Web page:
Saul suggests that “the medical system at all levels would need to become proactive in creating genuine opportunities for choices to be available. This means asking more, offering more education, taking choice seriously and pushing back against a legal system that favors defensive medicine and over-treatment even in the same breath as pushing ‘patient autonomy.’”

So, is there anything hopeful on the horizon for the end-of-life experience? Definitely. Ottowa, Canada psychologist Morry Appelle and his wife, therapist Christine Appelle presented a paper on a discussion group they started five years ago “in an attempt to address more consciously and formally our own concerns of death.” They were surprised to find eager participants who became faithful, regular attendees, and who agreed to allow videos of some of their meetings to be shared. It is a remarkably effective way to confront mortality.

Planet earthThis writer left Lisbon urging the Appelles to publish a book about their novel idea, but you don’t really have to wait for the book. A group of friends or strangers willing to meet together for an extended period of time and simply talk through everyone’s fears and concerns offers an invaluable way to face, and embrace, life’s end. Such an experience could well lead to the patient autonomy and personal choice currently under threat in wealthier nations around the globe. It would undoubtedly help to have someone like Morry &/or Christine Appelle as facilitator. “Mostly,” they said about their experimental group, “we wished to look more intimately at the mystery of life and death, thereby dispelling some of its associated anxiety and fear. To the extent we could live out this life as fully and consciously as possible, we proposed that lifting the veil on death was a reasonable place to begin.”

The Lisbon conference did a lot of veil-lifting. Also lifted up? Questions worth pondering, wherever on this fragile planet we happen to be sharing our fleeting mortality.

Protests, and Hope for the Future

We considered it a badge of honor. An event I engineered recently (with a LOT of help from my friends) in San Francisco drew luminaries from the interfaith community, women’s rights and reproductive justice groups – and several stalwart protesters holding signs aloft in the chilly drizzle. What’s a champagne reception without protesters?Dr. Willie Parker flyer jpeg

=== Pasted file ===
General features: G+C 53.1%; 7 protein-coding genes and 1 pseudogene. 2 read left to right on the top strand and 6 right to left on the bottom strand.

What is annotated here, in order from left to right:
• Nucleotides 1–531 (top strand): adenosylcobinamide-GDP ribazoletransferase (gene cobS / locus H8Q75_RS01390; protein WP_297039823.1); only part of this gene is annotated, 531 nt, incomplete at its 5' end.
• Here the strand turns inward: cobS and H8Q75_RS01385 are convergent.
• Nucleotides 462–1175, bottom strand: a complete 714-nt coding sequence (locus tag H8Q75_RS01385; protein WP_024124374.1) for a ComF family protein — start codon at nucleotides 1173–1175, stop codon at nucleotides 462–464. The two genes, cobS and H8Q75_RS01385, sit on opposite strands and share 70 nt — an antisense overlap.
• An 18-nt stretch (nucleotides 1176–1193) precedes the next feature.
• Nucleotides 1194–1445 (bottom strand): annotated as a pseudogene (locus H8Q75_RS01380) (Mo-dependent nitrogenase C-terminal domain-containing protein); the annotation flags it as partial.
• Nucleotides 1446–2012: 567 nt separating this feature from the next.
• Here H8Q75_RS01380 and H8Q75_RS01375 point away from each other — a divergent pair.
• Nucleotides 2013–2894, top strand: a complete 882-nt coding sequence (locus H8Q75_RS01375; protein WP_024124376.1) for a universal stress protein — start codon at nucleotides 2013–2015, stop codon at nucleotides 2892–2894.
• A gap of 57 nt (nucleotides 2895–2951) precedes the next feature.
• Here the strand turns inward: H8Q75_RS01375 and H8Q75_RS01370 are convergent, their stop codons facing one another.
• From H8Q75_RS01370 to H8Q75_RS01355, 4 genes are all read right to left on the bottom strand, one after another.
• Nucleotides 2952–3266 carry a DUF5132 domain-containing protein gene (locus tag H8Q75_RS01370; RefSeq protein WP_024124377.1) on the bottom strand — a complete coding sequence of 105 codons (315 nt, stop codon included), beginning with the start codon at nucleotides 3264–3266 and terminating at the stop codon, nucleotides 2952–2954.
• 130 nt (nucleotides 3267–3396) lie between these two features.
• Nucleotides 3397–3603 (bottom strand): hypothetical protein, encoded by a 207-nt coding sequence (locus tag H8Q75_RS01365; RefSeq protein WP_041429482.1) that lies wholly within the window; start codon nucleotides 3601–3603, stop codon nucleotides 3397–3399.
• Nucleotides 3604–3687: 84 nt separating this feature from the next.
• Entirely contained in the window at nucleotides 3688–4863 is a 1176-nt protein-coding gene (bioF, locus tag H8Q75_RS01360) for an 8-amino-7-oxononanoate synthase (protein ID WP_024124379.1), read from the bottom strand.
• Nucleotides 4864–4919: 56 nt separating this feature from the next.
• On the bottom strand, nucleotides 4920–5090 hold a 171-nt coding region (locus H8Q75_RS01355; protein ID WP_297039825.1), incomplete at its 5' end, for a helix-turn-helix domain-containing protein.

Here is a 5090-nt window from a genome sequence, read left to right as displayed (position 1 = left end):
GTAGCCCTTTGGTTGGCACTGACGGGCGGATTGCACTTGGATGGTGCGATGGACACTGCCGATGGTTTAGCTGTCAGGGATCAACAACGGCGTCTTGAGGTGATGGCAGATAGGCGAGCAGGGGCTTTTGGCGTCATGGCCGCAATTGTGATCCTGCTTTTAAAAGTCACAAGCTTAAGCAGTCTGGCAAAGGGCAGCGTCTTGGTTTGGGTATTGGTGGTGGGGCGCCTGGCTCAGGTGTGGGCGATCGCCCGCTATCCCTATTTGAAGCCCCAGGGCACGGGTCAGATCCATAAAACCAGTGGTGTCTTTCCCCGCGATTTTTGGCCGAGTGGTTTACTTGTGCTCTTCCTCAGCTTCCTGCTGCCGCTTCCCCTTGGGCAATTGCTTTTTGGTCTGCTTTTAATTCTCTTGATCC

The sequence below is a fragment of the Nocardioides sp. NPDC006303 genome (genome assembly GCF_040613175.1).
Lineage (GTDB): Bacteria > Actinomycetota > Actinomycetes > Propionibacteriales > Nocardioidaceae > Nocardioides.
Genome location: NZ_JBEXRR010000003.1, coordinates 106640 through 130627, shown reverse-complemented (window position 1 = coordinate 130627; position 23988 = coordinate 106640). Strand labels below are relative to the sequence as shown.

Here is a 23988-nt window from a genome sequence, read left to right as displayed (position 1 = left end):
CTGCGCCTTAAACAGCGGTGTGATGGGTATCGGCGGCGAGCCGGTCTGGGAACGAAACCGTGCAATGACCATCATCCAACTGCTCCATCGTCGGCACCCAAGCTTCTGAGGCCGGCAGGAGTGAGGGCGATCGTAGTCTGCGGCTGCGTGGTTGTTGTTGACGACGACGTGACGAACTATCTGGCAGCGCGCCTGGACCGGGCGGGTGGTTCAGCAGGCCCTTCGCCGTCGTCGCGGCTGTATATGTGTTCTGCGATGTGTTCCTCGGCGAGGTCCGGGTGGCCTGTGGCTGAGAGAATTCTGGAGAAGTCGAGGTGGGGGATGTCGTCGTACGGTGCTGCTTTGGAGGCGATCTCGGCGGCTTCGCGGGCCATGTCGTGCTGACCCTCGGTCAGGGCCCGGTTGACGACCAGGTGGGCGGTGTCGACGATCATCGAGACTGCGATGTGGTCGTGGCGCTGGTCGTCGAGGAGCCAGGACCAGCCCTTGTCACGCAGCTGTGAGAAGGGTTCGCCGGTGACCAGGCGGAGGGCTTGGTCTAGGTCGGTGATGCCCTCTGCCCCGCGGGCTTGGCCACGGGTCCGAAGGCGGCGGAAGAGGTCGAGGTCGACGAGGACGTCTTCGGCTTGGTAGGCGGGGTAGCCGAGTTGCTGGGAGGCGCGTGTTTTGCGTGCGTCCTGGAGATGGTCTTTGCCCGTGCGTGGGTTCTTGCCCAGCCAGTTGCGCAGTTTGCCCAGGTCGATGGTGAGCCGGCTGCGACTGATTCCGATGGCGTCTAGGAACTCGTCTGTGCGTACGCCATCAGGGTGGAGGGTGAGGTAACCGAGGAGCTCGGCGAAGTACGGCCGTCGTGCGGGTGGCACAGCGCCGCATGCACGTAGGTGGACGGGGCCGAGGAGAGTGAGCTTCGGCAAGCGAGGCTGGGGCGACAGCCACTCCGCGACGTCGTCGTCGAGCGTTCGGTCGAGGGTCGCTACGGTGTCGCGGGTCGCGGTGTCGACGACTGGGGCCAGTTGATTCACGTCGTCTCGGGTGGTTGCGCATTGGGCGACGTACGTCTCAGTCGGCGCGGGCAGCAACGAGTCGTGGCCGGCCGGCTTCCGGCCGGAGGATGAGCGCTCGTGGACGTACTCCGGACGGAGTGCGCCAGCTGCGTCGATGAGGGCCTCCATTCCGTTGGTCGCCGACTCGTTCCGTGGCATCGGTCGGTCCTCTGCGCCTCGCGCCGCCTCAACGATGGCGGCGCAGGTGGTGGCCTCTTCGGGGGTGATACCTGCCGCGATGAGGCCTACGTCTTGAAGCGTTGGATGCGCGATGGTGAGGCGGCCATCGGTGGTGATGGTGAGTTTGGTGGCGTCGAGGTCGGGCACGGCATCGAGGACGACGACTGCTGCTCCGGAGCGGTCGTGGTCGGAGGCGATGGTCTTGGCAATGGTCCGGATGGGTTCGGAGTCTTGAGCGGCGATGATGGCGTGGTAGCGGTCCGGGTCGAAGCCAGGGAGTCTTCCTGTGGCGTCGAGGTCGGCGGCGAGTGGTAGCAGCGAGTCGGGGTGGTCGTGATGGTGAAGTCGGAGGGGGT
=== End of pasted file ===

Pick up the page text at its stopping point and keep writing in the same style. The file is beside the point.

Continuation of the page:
Actually, they were not protesting the champagne reception (though they were there before it started.) They were protesting the main event that followed: Reproductive Justice on the Front Lines. It was a conversation between Director of the UCSF Bixby Center for Global Reproductive Health Carole Joffe and noted physician/author Dr. Willie Parker. Dr. Parker, a deeply committed Christian and an abortion provider, believes it is morally right for a pregnant woman to control what happens to her body. The protesters believe the fetus takes priority over the woman carrying it. To set the record straight, our protesters were hardly worth notice as far as Dr. Parker is concerned – he is used to being the target of threats and angry insults hurled by protesters who regularly surround the deep south clinics where he flies to provide service to mostly young, poor women of color seeking abortion care.

I appreciated our protesters’ civility, but rather strongly disagree with their dismissal of women like me. These sign-carriers would have opposed my back-alley 1956 abortion, demanding that I carry that rape-caused, life-wrecking pregnancy to term.march-crowd

Which brings up this current reality: there are protesters who want to destroy rights, and protesters fighting to keep them. There are sign-carriers wanting to send us back to the dark ages, and fighters for light overcoming darkness. Fighters for human rights, for the poor and marginalized, for the planet, for decency, sanity, truth.